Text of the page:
© Anspach/DKFZ

Scientists are obliged to make all the reagents cited in their specialist publications available to their colleagues throughout the world. These include what are known as plasmids – ring-shaped DNA molecules that are vital for molecular biology research. A new company called the European Plasmid Repository GmbH has been set up at the German Cancer Research Center (DKFZ) to allow researchers to deposit their plasmids free of charge. The company ships the plasmids across the globe, for which it charges customers a fee, writes the German Cancer Research Center in a press release.

Researchers who publish papers in scientific journals are obliged to make their specific research reagents available to colleagues throughout the world upon request. These reagents include cell lines, antibodies, and plasmids, for example. These ring-shaped DNA molecules are a key tool in almost all experiments in the field of molecular biology. Scientists use them to multiply individual genes and to transfer them from one organism to another.

Preparing and shipping these reagents entails costs and effort for the institution sending them – for frozen storage, for the sometimes quite elaborate packaging, and for the necessary forms. In particular, the associated necessary contractual agreements to protect the intellectual property of the DKFZ and its employees involve considerable administrative effort.

Aurelio Teleman, head of a research division at the DKFZ, had the idea of setting up a company together with the DKFZ to do this work for the scientists and research institutions. The plan is for researchers to be able to deposit their plasmids free of charge at the European Plasmid Repository (EPR) GmbH and for the company to forward them upon request in return for a fee.

A European service

There are already organizations offering a similar service; the main one is based in the USA. However, Teleman initially hopes to primarily attract researchers from the DKFZ and other research institutions based in Heidelberg. “It is much easier for scientists in Heidelberg to entrust their plasmids to us rather than having to go to the effort of sending them abroad. We meet all the European data protection requirements and also routinely ensure that material transfer agreements (MTAs) are signed governing the rights of use,” he explained. By offering this service, the EPR ensures that no materials are released before issues related to intellectual property and hence any financial returns are clarified.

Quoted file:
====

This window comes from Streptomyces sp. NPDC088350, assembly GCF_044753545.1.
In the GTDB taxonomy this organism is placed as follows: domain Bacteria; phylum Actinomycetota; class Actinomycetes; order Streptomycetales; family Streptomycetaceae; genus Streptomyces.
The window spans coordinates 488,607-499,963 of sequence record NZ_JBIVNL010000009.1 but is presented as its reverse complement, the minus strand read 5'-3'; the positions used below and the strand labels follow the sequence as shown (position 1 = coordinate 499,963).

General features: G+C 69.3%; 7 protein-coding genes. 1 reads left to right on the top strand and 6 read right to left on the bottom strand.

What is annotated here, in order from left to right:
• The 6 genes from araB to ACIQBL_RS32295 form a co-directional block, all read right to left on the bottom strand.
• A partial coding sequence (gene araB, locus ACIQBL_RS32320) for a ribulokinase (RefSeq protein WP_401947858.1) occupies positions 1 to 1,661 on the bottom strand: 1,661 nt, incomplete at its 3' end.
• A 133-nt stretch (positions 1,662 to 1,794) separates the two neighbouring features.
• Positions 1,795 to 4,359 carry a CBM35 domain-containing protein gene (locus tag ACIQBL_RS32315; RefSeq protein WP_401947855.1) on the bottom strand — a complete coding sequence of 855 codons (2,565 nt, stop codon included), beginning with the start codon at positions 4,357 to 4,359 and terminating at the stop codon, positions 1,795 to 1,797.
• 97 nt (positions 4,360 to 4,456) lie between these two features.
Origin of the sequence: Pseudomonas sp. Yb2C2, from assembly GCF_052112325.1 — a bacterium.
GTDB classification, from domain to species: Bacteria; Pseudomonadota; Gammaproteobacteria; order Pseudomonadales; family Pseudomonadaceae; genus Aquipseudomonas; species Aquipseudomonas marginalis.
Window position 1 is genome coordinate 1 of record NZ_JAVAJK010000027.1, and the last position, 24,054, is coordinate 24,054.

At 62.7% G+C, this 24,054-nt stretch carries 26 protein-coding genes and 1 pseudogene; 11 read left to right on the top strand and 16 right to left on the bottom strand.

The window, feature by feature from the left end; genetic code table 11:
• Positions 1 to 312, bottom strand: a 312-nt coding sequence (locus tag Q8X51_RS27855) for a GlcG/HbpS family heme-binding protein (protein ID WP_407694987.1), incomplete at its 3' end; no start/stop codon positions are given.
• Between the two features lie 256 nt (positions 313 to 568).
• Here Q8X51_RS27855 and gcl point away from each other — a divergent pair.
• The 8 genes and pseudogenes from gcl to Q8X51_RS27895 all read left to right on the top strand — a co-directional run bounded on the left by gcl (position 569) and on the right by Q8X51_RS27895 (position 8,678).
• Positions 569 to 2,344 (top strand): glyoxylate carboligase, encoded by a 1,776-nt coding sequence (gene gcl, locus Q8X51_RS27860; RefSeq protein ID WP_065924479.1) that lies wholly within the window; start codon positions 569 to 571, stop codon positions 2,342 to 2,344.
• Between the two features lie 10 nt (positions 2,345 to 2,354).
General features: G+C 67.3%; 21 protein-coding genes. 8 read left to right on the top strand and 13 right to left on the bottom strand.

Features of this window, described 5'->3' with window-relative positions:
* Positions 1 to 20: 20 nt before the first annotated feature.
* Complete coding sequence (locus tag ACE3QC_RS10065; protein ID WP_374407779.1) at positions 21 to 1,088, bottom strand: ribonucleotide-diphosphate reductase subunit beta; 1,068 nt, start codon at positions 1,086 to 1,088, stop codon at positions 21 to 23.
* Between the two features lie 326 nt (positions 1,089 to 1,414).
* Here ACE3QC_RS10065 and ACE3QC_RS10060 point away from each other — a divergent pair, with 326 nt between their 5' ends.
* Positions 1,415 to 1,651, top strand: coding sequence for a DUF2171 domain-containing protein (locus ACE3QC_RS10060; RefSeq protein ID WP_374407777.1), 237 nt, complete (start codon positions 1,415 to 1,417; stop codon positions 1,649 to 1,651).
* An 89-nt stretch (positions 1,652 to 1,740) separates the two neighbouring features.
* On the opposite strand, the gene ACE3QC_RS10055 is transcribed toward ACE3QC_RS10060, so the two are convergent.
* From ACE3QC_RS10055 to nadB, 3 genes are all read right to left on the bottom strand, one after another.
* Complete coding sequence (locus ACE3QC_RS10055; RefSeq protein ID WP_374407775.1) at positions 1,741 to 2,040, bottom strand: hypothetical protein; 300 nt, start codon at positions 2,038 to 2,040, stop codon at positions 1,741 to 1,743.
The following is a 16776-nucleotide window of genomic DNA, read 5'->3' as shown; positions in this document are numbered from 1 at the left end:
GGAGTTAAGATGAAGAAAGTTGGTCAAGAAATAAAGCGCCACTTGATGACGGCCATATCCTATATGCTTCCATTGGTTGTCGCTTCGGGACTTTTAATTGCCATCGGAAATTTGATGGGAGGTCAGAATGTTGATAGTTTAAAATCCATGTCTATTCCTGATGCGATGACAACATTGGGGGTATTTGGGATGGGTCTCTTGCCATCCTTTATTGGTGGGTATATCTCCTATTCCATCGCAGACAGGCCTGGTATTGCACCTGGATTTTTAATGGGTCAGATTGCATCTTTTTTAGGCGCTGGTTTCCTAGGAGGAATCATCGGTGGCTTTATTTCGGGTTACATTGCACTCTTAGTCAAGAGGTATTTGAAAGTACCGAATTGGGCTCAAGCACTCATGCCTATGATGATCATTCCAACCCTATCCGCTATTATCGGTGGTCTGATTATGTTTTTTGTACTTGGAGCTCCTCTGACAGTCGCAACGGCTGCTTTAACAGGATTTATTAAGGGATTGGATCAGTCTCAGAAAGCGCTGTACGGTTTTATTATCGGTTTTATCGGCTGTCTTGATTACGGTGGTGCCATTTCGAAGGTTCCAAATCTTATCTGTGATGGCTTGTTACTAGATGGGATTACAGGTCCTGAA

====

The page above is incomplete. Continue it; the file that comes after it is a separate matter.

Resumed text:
The declared goal is to soon convince other European and international scientists beyond the DKFZ to deposit their plasmids at the ERP. Customers are charged the same amount as they would pay to established non-profit firms. The repository began operating on October 1 and will be using rooms and equipment belong to the DKFZ for a period of two years to test the business model and to grow until it is large enough to leave this “incubation phase” and to become entirely independent in new premises.

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